Wimbledon on Tuesday trotted out its hopes and dreams for the edition beginning on June 28 while keeping prize money totals a secret.

Officials at the All England Club admitted that much of the planning for the Championships – cancelled in 2020 due to the COVID-19 crisis – remains uncertain.

While giving no firm dates for further trickles of information, club fathers did reveal that play next summer will cover the entire 14 days of the grass Grand Slam.

The decision means the end of the formerly untouchable Middle Sunday, sold to the public for decades as a necessary pause for the delicate grass courts and a welcome relief from crowds for well-off neighbors in the leafy-green surrounds of the club in SW 19.

But tradition will now be tossed out, with play to be continuous, just like at the other three majors.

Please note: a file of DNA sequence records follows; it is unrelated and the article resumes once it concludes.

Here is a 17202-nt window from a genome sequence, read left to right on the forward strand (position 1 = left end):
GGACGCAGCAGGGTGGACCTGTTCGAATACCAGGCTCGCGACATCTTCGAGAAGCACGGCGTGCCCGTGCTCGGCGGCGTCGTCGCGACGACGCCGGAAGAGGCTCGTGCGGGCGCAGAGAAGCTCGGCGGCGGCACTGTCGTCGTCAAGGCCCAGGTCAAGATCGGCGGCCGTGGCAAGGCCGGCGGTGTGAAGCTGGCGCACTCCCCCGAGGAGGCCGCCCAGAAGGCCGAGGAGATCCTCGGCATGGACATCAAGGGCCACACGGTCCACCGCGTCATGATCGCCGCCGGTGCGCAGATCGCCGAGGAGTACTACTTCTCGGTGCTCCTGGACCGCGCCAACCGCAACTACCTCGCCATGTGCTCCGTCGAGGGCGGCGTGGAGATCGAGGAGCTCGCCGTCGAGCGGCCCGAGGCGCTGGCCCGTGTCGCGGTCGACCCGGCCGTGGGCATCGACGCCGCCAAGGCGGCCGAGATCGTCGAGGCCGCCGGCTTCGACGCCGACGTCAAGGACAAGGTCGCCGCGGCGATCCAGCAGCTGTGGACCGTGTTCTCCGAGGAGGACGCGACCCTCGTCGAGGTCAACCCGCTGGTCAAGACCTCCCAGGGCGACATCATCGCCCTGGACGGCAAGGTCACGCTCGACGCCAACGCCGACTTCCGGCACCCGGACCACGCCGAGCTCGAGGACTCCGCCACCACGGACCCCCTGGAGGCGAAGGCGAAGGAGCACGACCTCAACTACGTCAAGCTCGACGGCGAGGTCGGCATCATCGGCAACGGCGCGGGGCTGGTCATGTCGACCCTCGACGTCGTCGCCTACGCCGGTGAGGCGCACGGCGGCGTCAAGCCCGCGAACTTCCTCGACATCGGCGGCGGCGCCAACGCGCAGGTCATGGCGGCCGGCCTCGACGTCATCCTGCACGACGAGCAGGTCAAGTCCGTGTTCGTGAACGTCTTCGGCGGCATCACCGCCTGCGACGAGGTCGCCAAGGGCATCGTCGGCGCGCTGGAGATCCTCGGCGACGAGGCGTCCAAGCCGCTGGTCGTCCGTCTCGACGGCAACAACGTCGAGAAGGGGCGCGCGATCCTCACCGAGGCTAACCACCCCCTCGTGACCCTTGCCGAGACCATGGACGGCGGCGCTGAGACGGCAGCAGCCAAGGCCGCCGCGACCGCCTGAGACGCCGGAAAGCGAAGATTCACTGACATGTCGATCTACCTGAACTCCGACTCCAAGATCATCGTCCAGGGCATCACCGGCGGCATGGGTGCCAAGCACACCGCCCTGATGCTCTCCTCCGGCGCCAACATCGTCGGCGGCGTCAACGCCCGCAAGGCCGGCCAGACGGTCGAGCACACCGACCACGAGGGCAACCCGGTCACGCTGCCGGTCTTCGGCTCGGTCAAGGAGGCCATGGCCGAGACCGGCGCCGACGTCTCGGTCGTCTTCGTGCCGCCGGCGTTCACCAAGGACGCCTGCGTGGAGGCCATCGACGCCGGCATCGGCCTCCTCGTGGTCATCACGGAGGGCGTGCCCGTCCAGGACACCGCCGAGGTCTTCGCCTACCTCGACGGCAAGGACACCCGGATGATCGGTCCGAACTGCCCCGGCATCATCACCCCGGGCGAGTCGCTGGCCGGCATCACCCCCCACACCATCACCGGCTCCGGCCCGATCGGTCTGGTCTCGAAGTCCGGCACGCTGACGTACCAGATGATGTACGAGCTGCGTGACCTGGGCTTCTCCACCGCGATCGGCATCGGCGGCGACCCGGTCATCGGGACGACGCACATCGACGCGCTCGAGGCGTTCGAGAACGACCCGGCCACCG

Club chairman Ian Hewitt credited “improved grass court technology and maintenance over the past five years or so” for the abrupt reversal of policy.

He added: “I’d like to say how excited we are that Wimbledon will be back this summer, with the best tennis players in the world competing on our grass courts, in front of our passionate spectators,” chairman Ian Hewitt said.

“While it will, necessarily, be different from Wimbledon as we know it, we are full of enthusiasm and totally committed to our return following last year’s cancellation.”

Officials were quick to attribute most of the inconveniences and uncertainty to the British government, currently bogged down in party squabbling over several sleaze scandals surrounding PM Boris Johnson.

COVID seems to be fading fast as an issue now that the country’s vaccination rate safely leads the rest of Europe and lockdown is soon to end.

The potential Wimbledon spectator audience for this summer would ideally be 25 per cent capacity,” officials said. 

But club bosses said they could make no predictions and would wait until the last possible moment before putting tickets for sale online sometime in the coming month or two.

They also touted long-term plans for developing the golf course they have purchased across Church road with intentions of someday holding qualification rounds onsite.

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